Activist Ranae von Meding opens up about the fight to achieve equality for all children in Ireland

As part of the #StrongerTogether initiative, activist Ranae von Meding speaks about how we can fight to achieve equality for all children in Ireland.

CEO of Equality for Children Ranae von Meding, wearing a blue vest on a black t-shirt, sitting on a sofa.
Image: Hazel Coonagh

As we celebrate Pride Month across this island, we must confront the harsh reality that our community faces; a rising tide of disinformation, scapegoating and hate. It’s time again for us to channel our collective pain and anger into action for social justice. As part of the #StrongerTogether initiative in collaboration with the Rowan Trust and the Hope and Courage Collective, GCN interviewed activist Ranae von Meding, who spoke about how we can fight to achieve equality for all children in Ireland.

Ranae von Meding is the CEO of Equality for Children, a non-profit organisation formed in 2019. Equality for Children’s mission is to achieve equal legal status for same-sex parents, consequently achieving equality for their children. At the time of its founding, a child born to an LGBTQ+ family in Ireland could only have one legal parent. In these cases, only the biological* parent to the child would be recognised lawfully, rendering the other a legal alien.

Ranae recalled the time the grassroots group was formed, noting the injustice she was aiming to combat, saying “This was the situation that my wife and I were in; this is the case for so many other families in Ireland. When Equality for Children was formed, it was all parents who found themselves in that same situation. Really our mission was simple, to get equal standing for both parents under Irish law.”

This issue had been one that Ranae was advocating long before the organisation’s founding. She then found a group of like-minded people, all of whom were equally tenacious in facing the same injustice. She continued: “When there’s one voice speaking loudly, it’s hard to get people to listen. When you have combined voices and the strength in numbers, it just becomes so much more powerful. Almost immediately we started getting taken much more seriously by the relevant departments in government.”

Looking back on the foundation of this community with a common goal, Ranae described it as a “unifying” and “exciting” experience. It was a community of “people who were in the same boat, who understood the pain of the everyday. As a parent, when your child doesn’t have a basic, fundamental, right, it’s painful. Every day is painful.”

After intensive and enduring lobbying from the group, May 2020 saw the enactment of the Child and Families Relationships Act. This led to pathways being created for LGBTQ+ families to achieve equal parental status, albeit some who met certain criteria. Plans for the group to usher in further equity were already in place, and Ranae reflects on the significance of the event.

The activist said: “It was the first time in Irish history that we saw these families finally getting the recognition that they should have had from birth. It was amazing to see them being able to go to court and get a declaration of parentage or get their children’s birth certificate reissued.

“That was what was incredible to know; our organisation had a part in lobbying for this to finally be commenced. We had been putting pressure on the government and it was amazing to see that a very small, not-for-profit organisation could have an impact like that.”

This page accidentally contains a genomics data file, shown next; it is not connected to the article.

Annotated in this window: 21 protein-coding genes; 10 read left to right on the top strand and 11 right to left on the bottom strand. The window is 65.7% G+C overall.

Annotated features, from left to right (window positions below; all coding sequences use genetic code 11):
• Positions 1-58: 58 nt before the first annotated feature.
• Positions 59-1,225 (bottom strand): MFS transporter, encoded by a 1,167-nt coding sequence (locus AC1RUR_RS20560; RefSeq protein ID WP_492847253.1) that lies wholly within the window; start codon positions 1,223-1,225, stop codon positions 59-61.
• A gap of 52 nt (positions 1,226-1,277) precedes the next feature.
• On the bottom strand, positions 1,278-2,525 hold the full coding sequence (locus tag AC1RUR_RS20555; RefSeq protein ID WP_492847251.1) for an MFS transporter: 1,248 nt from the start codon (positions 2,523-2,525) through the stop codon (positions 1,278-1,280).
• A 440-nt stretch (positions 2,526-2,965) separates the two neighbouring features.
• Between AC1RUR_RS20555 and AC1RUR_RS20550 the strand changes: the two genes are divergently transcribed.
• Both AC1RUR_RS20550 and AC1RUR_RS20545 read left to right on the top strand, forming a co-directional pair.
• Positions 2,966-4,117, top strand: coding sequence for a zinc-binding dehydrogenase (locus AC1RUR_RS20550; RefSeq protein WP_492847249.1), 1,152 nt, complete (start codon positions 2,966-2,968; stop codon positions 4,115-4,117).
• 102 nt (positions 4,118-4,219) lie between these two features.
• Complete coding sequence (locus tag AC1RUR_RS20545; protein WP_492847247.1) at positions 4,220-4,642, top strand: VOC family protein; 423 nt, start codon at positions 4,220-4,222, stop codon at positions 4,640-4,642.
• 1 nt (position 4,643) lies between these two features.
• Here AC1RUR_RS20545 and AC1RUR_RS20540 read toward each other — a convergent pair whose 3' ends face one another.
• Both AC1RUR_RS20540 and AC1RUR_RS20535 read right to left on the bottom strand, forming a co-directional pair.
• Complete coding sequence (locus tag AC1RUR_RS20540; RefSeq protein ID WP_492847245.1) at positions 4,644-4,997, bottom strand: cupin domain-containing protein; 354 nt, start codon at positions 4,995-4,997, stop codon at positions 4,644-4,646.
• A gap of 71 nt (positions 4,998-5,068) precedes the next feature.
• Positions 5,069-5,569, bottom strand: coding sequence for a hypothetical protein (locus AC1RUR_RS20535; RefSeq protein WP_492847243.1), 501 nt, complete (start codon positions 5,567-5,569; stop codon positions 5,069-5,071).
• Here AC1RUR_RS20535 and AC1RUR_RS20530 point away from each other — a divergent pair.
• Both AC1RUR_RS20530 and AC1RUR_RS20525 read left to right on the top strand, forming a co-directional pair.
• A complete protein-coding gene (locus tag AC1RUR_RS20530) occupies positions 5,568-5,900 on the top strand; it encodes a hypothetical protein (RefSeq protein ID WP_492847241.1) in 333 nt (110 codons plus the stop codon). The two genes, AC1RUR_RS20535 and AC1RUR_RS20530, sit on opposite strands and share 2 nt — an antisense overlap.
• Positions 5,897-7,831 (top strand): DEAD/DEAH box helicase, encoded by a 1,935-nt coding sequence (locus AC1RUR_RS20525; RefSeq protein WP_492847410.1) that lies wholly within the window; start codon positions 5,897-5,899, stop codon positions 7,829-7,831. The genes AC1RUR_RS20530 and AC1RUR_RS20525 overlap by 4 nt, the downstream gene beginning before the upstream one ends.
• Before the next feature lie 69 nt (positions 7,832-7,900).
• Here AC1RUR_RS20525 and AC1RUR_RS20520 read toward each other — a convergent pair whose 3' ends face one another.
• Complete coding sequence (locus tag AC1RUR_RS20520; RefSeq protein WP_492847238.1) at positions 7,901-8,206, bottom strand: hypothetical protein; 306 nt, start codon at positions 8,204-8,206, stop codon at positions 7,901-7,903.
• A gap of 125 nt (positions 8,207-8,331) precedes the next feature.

While celebrating these milestones within the organisation, the CEO is also focused on the work that is left to be done. She resumed, “At this point in time, the only families who are covered are certain same-sex female couples, who have had their children through a fertility clinic in Ireland and gave birth to their children in Ireland. It’s very prescriptive. It’s very small.

“We cannot stop until it is done because equality for some people is not equality. If anything, it’s a kick in the face to all of the families who fall outside of those prescriptive criteria.”

Ensuring that the forthcoming Assisted Human Reproduction (AHR) Bill is capable is also a main priority for the lobby group. It’s a work in progress, with Equality for Children focused on creating an inclusive legislation, that leaves no LGBTQ+ family behind.

Ranae shared, “We’ve put a lot of time and resources into working with government and working with other groups to progressing that, and making sure that when the law does come in, that it’s fit for purpose.”

“We really try to show the politicians that what they’re doing needs to be all encompassing and needs to be inclusive. Some iterations of that bill have been very narrow and would essentially be quite limiting, especially in terms of where same-sex male couples can access surrogacy. So, we’re still not at the end of the road on that one.”

Anyone who believes that children deserve equality, regardless of what their family looks like, is welcome to join the team. Whether your expertise lies in social media, advocacy or legal advice, the group is always looking for new volunteers. The current team of active members meet weekly, and despite it being a relatively small group, the CEO is vocal about the immense pride she bears for the work that it does.

“I won’t sugar-coat it, it’s been very difficult when you’re fighting for something that is so deeply personal. However, it has also been incredibly rewarding, seeing the results of hard work and the progress that we’re making.”

This story originally appeared in GCN’s Pride issue 378, as part of an ongoing feature on solidarity that was created in cooperation with the Rowan Trust and the Hope and Courage Collective. You can read the full issue here

Want to be featured in this special campaign? Share a message of solidarity using #StrongerTogether, tagging GCN or email [email protected].


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